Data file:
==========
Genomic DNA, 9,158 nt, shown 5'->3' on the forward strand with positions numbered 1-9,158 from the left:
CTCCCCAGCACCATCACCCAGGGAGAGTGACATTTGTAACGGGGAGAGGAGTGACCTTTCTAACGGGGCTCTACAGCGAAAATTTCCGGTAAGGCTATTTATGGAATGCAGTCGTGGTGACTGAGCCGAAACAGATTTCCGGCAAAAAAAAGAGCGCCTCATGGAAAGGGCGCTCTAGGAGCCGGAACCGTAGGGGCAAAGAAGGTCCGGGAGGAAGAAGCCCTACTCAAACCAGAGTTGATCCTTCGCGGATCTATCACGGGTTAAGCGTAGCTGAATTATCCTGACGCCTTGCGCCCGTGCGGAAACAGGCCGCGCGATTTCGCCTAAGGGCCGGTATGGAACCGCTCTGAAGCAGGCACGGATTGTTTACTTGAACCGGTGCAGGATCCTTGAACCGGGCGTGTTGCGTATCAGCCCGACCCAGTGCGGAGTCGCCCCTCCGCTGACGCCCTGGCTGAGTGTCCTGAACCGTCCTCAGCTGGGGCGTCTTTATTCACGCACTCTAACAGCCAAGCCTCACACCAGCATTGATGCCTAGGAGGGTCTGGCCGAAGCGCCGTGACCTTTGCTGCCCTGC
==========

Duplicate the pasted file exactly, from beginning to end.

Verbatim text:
Genomic DNA, 9,158 nt, shown 5'->3' on the forward strand with positions numbered 1-9,158 from the left:
CTCCCCAGCACCATCACCCAGGGAGAGTGACATTTGTAACGGGGAGAGGAGTGACCTTTCTAACGGGGCTCTACAGCGAAAATTTCCGGTAAGGCTATTTATGGAATGCAGTCGTGGTGACTGAGCCGAAACAGATTTCCGGCAAAAAAAAGAGCGCCTCATGGAAAGGGCGCTCTAGGAGCCGGAACCGTAGGGGCAAAGAAGGTCCGGGAGGAAGAAGCCCTACTCAAACCAGAGTTGATCCTTCGCGGATCTATCACGGGTTAAGCGTAGCTGAATTATCCTGACGCCTTGCGCCCGTGCGGAAACAGGCCGCGCGATTTCGCCTAAGGGCCGGTATGGAACCGCTCTGAAGCAGGCACGGATTGTTTACTTGAACCGGTGCAGGATCCTTGAACCGGGCGTGTTGCGTATCAGCCCGACCCAGTGCGGAGTCGCCCCTCCGCTGACGCCCTGGCTGAGTGTCCTGAACCGTCCTCAGCTGGGGCGTCTTTATTCACGCACTCTAACAGCCAAGCCTCACACCAGCATTGATGCCTAGGAGGGTCTGGCCGAAGCGCCGTGACCTTTGCTGCCCTGC